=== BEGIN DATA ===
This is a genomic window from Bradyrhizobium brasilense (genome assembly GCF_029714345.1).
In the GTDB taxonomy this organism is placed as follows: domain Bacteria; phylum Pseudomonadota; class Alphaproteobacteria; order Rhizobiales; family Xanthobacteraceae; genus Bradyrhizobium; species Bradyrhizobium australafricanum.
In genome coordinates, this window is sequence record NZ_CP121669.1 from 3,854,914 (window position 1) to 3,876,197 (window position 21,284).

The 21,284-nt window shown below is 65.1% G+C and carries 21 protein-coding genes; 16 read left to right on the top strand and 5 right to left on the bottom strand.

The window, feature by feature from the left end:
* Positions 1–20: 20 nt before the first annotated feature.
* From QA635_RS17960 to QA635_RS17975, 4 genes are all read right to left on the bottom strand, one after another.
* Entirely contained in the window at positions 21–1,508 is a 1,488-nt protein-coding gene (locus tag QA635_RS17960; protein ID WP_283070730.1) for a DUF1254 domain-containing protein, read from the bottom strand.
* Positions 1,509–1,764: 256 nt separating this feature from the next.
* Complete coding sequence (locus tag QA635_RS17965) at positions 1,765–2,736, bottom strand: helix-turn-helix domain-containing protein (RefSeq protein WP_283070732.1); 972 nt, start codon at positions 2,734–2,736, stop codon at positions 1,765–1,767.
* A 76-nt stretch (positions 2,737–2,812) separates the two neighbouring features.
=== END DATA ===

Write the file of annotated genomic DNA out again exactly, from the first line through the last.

This is a genomic window from Bradyrhizobium brasilense (genome assembly GCF_029714345.1).
In the GTDB taxonomy this organism is placed as follows: domain Bacteria; phylum Pseudomonadota; class Alphaproteobacteria; order Rhizobiales; family Xanthobacteraceae; genus Bradyrhizobium; species Bradyrhizobium australafricanum.
In genome coordinates, this window is sequence record NZ_CP121669.1 from 3,854,914 (window position 1) to 3,876,197 (window position 21,284).

The 21,284-nt window shown below is 65.1% G+C and carries 21 protein-coding genes; 16 read left to right on the top strand and 5 right to left on the bottom strand.

The window, feature by feature from the left end:
* Positions 1–20: 20 nt before the first annotated feature.
* From QA635_RS17960 to QA635_RS17975, 4 genes are all read right to left on the bottom strand, one after another.
* Entirely contained in the window at positions 21–1,508 is a 1,488-nt protein-coding gene (locus tag QA635_RS17960; protein ID WP_283070730.1) for a DUF1254 domain-containing protein, read from the bottom strand.
* Positions 1,509–1,764: 256 nt separating this feature from the next.
* Complete coding sequence (locus tag QA635_RS17965) at positions 1,765–2,736, bottom strand: helix-turn-helix domain-containing protein (RefSeq protein WP_283070732.1); 972 nt, start codon at positions 2,734–2,736, stop codon at positions 1,765–1,767.
* A 76-nt stretch (positions 2,737–2,812) separates the two neighbouring features.